Lively, entertaining reviews of, and essays on, old and newer films and everything relating to them, written by professional author William Schoell.

Friday, September 26, 2008


BURKE'S LAW (1963 - 1966). Produced by Aaron Spelling.

This show had a really terrific premise. Amos Burke (Gene Barry) was a very wealthy, sophisticated and cultured man who happened to be a police captain in Los Angeles. He drove to crime scenes in a Rolls Royce chauffeured by Henry (Leon Lontoc). His partners were young, likable turk Tim Tilson (Gary Conway) and older veteran Les Hart (Regis Toomey). Naturally the show had a lighter approach than other cop shows, and sometimes was an out and out (and rather silly) comedy. Still, many episodes were intriguing, well-acted, and suspenseful. The show's other gimmick was to cast well-known former movie stars (or hasbeens), as well as familiar character actors, in supporting roles. Carolyn Jones scored as triplets in one episode, and Lizabeth Scott had a couple of notable guest shots as well. One episode cast Basil Rathbone as a flamboyant director and Edward Everett Horton as a Shakespearean actor. Gene Barry played the playboy detective with just the right note of insouciance and sardonicism, and the other regulars were top-notch as well. For the third season the supporting cast was let go and the show's title was changed to Amos Burke, Secret Agent due to the then-popular spy craze on TV (The Man from U.N.C.L.E.; I Spy etc.). This, too, was an entertaining program but it only lasted one season. About thirty years after the show premiered, it was revived, again with Barry in the lead, but there were only 27 episodes.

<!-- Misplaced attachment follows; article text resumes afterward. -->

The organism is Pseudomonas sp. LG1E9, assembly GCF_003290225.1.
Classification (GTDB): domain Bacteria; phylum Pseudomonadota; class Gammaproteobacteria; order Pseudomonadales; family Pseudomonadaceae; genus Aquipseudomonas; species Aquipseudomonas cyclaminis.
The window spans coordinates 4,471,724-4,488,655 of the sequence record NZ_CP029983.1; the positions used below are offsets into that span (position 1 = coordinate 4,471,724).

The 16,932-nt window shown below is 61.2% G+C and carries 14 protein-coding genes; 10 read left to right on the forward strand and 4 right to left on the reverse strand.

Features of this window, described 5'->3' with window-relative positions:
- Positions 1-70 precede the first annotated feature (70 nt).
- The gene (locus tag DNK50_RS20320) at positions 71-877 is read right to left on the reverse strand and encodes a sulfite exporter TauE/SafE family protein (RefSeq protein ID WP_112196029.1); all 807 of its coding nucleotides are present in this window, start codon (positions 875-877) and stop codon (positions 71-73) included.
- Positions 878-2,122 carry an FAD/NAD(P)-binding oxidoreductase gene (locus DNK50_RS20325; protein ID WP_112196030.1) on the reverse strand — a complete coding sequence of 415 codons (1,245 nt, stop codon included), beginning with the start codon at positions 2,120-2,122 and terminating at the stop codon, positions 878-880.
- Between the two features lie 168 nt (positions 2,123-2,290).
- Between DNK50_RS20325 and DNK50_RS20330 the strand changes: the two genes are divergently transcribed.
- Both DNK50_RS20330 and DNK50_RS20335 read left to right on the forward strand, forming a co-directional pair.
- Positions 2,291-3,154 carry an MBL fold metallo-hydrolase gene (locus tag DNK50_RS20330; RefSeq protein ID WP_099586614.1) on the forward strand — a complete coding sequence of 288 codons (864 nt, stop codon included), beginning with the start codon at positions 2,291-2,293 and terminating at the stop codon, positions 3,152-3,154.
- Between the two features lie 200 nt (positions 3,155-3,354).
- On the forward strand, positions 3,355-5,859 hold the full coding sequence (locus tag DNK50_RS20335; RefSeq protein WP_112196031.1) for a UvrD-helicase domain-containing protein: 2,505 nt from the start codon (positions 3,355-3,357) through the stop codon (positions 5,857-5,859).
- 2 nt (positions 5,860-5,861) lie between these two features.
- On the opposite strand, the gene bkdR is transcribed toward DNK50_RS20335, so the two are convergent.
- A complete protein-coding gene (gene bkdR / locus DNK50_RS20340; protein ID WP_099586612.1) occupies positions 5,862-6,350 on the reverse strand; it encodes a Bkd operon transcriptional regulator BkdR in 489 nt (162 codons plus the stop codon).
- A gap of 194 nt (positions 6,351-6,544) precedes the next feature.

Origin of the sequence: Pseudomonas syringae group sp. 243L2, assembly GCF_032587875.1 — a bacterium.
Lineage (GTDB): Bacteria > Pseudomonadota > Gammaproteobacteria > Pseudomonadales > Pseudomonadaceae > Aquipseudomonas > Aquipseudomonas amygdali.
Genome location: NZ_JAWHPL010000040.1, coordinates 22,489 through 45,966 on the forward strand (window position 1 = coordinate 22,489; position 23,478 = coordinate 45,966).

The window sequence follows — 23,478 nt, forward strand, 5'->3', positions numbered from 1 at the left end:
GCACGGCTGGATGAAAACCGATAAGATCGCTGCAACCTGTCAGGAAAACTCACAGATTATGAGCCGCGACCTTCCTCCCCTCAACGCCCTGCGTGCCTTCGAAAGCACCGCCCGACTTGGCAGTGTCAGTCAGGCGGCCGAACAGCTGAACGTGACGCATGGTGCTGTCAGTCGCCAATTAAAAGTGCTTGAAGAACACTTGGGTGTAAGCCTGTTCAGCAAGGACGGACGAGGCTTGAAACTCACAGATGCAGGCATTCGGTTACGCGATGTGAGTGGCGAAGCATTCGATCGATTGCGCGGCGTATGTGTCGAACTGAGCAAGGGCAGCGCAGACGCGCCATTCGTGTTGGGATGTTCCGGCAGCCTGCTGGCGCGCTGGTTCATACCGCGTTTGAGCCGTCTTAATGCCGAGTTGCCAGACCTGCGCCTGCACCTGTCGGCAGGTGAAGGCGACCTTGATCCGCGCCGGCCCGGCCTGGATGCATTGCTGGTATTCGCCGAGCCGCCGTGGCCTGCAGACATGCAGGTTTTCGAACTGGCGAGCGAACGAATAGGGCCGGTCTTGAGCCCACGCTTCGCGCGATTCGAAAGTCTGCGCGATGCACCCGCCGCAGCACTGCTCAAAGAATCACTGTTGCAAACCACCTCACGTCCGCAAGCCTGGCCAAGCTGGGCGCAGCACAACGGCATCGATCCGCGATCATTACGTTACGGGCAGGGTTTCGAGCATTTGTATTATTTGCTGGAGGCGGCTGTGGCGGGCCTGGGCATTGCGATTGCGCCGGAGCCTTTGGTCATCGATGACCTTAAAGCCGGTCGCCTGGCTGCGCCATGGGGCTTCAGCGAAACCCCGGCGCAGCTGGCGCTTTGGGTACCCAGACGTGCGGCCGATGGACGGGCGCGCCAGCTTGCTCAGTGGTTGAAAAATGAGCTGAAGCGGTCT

Verdict: Fun whodunit. ***.

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